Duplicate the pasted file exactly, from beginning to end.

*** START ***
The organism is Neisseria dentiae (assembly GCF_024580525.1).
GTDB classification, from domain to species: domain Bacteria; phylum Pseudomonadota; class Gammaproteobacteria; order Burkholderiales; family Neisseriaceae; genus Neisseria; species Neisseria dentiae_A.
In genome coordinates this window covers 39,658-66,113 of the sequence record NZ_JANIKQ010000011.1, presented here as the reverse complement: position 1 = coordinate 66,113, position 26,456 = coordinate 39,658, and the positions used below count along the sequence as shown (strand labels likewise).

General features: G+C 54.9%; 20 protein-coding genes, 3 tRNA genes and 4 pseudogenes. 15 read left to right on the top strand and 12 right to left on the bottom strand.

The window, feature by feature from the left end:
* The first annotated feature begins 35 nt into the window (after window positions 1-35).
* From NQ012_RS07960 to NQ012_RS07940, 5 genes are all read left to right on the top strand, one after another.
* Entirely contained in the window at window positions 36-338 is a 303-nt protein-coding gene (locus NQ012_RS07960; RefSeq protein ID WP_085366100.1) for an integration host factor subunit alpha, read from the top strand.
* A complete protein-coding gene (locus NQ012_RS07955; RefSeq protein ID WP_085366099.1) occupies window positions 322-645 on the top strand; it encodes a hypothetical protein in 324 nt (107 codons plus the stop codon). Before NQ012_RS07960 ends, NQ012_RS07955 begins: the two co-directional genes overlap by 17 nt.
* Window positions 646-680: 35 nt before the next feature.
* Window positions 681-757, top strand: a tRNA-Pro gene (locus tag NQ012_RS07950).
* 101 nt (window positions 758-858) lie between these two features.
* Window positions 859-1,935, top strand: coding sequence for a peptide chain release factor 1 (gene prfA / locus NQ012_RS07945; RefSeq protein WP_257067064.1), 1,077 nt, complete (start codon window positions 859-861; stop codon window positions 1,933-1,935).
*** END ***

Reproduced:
The organism is Neisseria dentiae (assembly GCF_024580525.1).
GTDB classification, from domain to species: domain Bacteria; phylum Pseudomonadota; class Gammaproteobacteria; order Burkholderiales; family Neisseriaceae; genus Neisseria; species Neisseria dentiae_A.
In genome coordinates this window covers 39,658-66,113 of the sequence record NZ_JANIKQ010000011.1, presented here as the reverse complement: position 1 = coordinate 66,113, position 26,456 = coordinate 39,658, and the positions used below count along the sequence as shown (strand labels likewise).

General features: G+C 54.9%; 20 protein-coding genes, 3 tRNA genes and 4 pseudogenes. 15 read left to right on the top strand and 12 right to left on the bottom strand.

The window, feature by feature from the left end:
* The first annotated feature begins 35 nt into the window (after window positions 1-35).
* From NQ012_RS07960 to NQ012_RS07940, 5 genes are all read left to right on the top strand, one after another.
* Entirely contained in the window at window positions 36-338 is a 303-nt protein-coding gene (locus NQ012_RS07960; RefSeq protein ID WP_085366100.1) for an integration host factor subunit alpha, read from the top strand.
* A complete protein-coding gene (locus NQ012_RS07955; RefSeq protein ID WP_085366099.1) occupies window positions 322-645 on the top strand; it encodes a hypothetical protein in 324 nt (107 codons plus the stop codon). Before NQ012_RS07960 ends, NQ012_RS07955 begins: the two co-directional genes overlap by 17 nt.
* Window positions 646-680: 35 nt before the next feature.
* Window positions 681-757, top strand: a tRNA-Pro gene (locus tag NQ012_RS07950).
* 101 nt (window positions 758-858) lie between these two features.
* Window positions 859-1,935, top strand: coding sequence for a peptide chain release factor 1 (gene prfA / locus NQ012_RS07945; RefSeq protein WP_257067064.1), 1,077 nt, complete (start codon window positions 859-861; stop codon window positions 1,933-1,935).